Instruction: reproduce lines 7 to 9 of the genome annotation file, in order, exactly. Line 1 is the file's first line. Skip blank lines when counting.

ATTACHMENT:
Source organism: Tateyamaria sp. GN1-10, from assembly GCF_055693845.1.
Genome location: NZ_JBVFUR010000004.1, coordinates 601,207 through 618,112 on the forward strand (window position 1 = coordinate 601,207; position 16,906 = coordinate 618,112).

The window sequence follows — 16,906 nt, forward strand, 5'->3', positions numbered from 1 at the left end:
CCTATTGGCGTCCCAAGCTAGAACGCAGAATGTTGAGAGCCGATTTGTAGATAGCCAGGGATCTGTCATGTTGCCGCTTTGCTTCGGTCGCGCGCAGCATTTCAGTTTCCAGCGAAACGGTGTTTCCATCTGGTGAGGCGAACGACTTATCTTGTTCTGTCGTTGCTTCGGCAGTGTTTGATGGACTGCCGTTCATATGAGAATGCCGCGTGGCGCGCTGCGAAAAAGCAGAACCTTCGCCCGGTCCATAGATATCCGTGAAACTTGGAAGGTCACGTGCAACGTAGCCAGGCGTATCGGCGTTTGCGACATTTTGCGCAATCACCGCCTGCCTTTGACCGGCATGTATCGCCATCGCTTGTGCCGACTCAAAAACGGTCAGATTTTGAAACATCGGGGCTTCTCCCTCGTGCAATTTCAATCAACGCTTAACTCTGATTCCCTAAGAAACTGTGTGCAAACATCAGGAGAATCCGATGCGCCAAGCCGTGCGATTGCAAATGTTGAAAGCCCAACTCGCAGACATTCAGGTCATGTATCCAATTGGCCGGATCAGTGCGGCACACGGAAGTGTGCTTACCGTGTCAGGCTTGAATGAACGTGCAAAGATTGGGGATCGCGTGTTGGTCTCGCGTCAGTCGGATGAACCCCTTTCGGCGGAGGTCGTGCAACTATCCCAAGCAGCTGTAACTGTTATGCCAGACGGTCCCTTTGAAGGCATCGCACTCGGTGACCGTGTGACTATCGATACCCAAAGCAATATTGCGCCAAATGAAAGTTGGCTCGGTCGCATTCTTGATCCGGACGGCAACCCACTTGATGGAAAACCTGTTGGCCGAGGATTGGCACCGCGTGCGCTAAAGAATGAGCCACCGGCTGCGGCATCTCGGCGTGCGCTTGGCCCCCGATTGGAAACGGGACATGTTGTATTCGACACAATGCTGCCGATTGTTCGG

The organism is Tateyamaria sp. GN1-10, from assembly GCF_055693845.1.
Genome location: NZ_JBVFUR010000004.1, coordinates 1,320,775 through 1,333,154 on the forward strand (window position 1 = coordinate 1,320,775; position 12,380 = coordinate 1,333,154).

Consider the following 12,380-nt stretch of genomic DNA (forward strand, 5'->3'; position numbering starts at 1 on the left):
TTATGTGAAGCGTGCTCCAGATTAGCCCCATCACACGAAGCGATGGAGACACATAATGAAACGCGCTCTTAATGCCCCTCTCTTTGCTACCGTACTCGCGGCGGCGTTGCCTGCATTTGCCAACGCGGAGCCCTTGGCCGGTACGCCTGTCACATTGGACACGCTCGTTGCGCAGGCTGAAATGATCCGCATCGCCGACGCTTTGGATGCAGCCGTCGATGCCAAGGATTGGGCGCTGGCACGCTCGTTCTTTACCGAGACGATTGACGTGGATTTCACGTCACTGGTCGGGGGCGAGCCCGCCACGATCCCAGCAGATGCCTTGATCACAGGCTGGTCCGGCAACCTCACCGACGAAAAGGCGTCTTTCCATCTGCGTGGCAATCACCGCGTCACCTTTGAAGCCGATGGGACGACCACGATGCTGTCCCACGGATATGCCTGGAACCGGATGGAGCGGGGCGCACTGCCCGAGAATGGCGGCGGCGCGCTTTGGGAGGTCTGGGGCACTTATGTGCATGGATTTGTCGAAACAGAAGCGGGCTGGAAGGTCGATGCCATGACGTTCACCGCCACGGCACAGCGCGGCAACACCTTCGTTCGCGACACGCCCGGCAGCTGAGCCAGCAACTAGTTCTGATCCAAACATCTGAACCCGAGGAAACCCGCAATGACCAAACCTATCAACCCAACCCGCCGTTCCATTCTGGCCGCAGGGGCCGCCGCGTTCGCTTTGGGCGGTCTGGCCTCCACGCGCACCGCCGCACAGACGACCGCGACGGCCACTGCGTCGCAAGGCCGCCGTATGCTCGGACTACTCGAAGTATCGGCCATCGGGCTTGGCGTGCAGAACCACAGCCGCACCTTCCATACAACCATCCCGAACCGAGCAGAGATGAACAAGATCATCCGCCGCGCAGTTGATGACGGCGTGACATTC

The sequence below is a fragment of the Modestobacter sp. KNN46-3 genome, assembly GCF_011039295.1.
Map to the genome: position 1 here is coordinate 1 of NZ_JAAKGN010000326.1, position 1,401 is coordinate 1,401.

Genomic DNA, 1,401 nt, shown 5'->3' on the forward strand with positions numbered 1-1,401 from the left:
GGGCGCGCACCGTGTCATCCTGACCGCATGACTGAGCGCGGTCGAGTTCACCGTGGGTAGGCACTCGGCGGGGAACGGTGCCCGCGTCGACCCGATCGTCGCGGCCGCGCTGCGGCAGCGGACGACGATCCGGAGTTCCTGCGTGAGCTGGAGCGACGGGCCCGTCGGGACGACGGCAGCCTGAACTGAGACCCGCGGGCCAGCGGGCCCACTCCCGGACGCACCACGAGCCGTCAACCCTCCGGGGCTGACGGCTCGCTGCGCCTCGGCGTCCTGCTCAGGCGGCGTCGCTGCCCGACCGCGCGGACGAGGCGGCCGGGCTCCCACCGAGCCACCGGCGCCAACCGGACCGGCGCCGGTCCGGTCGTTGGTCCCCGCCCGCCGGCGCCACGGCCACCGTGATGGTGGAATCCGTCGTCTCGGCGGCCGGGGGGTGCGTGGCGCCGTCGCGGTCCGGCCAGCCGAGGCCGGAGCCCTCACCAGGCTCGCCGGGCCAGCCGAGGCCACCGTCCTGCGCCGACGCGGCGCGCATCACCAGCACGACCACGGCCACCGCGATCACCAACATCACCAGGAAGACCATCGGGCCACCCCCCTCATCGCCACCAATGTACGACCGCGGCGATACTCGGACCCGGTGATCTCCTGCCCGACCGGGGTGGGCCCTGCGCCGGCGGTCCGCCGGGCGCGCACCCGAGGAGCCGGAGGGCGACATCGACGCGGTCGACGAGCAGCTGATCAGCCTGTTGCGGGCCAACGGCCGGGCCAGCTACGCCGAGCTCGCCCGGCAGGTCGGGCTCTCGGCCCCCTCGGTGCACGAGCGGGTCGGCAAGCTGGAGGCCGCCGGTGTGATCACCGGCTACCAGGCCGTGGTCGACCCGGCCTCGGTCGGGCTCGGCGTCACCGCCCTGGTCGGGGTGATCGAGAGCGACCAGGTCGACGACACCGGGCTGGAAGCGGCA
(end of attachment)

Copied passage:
Consider the following 12,380-nt stretch of genomic DNA (forward strand, 5'->3'; position numbering starts at 1 on the left):
TTATGTGAAGCGTGCTCCAGATTAGCCCCATCACACGAAGCGATGGAGACACATAATGAAACGCGCTCTTAATGCCCCTCTCTTTGCTACCGTACTCGCGGCGGCGTTGCCTGCATTTGCCAACGCGGAGCCCTTGGCCGGTACGCCTGTCACATTGGACACGCTCGTTGCGCAGGCTGAAATGATCCGCATCGCCGACGCTTTGGATGCAGCCGTCGATGCCAAGGATTGGGCGCTGGCACGCTCGTTCTTTACCGAGACGATTGACGTGGATTTCACGTCACTGGTCGGGGGCGAGCCCGCCACGATCCCAGCAGATGCCTTGATCACAGGCTGGTCCGGCAACCTCACCGACGAAAAGGCGTCTTTCCATCTGCGTGGCAATCACCGCGTCACCTTTGAAGCCGATGGGACGACCACGATGCTGTCCCACGGATATGCCTGGAACCGGATGGAGCGGGGCGCACTGCCCGAGAATGGCGGCGGCGCGCTTTGGGAGGTCTGGGGCACTTATGTGCATGGATTTGTCGAAACAGAAGCGGGCTGGAAGGTCGATGCCATGACGTTCACCGCCACGGCACAGCGCGGCAACACCTTCGTTCGCGACACGCCCGGCAGCTGAGCCAGCAACTAGTTCTGATCCAAACATCTGAACCCGAGGAAACCCGCAATGACCAAACCTATCAACCCAACCCGCCGTTCCATTCTGGCCGCAGGGGCCGCCGCGTTCGCTTTGGGCGGTCTGGCCTCCACGCGCACCGCCGCACAGACGACCGCGACGGCCACTGCGTCGCAAGGCCGCCGTATGCTCGGACTACTCGAAGTATCGGCCATCGGGCTTGGCGTGCAGAACCACAGCCGCACCTTCCATACAACCATCCCGAACCGAGCAGAGATGAACAAGATCATCCGCCGCGCAGTTGATGACGGCGTGACATTC

The sequence below is a fragment of the Modestobacter sp. KNN46-3 genome, assembly GCF_011039295.1.